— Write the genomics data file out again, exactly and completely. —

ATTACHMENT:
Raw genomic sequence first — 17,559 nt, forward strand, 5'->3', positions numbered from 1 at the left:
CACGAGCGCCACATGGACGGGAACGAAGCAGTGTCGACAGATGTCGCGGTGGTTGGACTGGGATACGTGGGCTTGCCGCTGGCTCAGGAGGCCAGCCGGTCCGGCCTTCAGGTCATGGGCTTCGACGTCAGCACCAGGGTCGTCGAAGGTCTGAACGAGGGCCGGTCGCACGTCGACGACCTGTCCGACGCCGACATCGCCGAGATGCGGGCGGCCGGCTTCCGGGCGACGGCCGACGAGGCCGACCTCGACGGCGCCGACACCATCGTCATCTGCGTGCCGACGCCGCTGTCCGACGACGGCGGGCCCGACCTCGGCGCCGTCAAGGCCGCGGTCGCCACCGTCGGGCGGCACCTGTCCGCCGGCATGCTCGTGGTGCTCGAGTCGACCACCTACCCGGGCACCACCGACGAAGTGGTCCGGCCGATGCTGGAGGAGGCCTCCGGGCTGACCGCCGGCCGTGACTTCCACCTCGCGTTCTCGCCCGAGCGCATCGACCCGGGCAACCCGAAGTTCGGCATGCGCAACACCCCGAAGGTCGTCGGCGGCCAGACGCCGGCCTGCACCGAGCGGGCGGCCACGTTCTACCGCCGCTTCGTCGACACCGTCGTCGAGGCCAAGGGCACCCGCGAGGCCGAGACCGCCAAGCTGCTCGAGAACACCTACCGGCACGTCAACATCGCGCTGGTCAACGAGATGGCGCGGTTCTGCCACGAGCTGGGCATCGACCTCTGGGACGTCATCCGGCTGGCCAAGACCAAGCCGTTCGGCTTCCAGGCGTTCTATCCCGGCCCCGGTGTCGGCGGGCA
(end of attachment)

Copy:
Raw genomic sequence first — 17,559 nt, forward strand, 5'->3', positions numbered from 1 at the left:
CACGAGCGCCACATGGACGGGAACGAAGCAGTGTCGACAGATGTCGCGGTGGTTGGACTGGGATACGTGGGCTTGCCGCTGGCTCAGGAGGCCAGCCGGTCCGGCCTTCAGGTCATGGGCTTCGACGTCAGCACCAGGGTCGTCGAAGGTCTGAACGAGGGCCGGTCGCACGTCGACGACCTGTCCGACGCCGACATCGCCGAGATGCGGGCGGCCGGCTTCCGGGCGACGGCCGACGAGGCCGACCTCGACGGCGCCGACACCATCGTCATCTGCGTGCCGACGCCGCTGTCCGACGACGGCGGGCCCGACCTCGGCGCCGTCAAGGCCGCGGTCGCCACCGTCGGGCGGCACCTGTCCGCCGGCATGCTCGTGGTGCTCGAGTCGACCACCTACCCGGGCACCACCGACGAAGTGGTCCGGCCGATGCTGGAGGAGGCCTCCGGGCTGACCGCCGGCCGTGACTTCCACCTCGCGTTCTCGCCCGAGCGCATCGACCCGGGCAACCCGAAGTTCGGCATGCGCAACACCCCGAAGGTCGTCGGCGGCCAGACGCCGGCCTGCACCGAGCGGGCGGCCACGTTCTACCGCCGCTTCGTCGACACCGTCGTCGAGGCCAAGGGCACCCGCGAGGCCGAGACCGCCAAGCTGCTCGAGAACACCTACCGGCACGTCAACATCGCGCTGGTCAACGAGATGGCGCGGTTCTGCCACGAGCTGGGCATCGACCTCTGGGACGTCATCCGGCTGGCCAAGACCAAGCCGTTCGGCTTCCAGGCGTTCTATCCCGGCCCCGGTGTCGGCGGGCA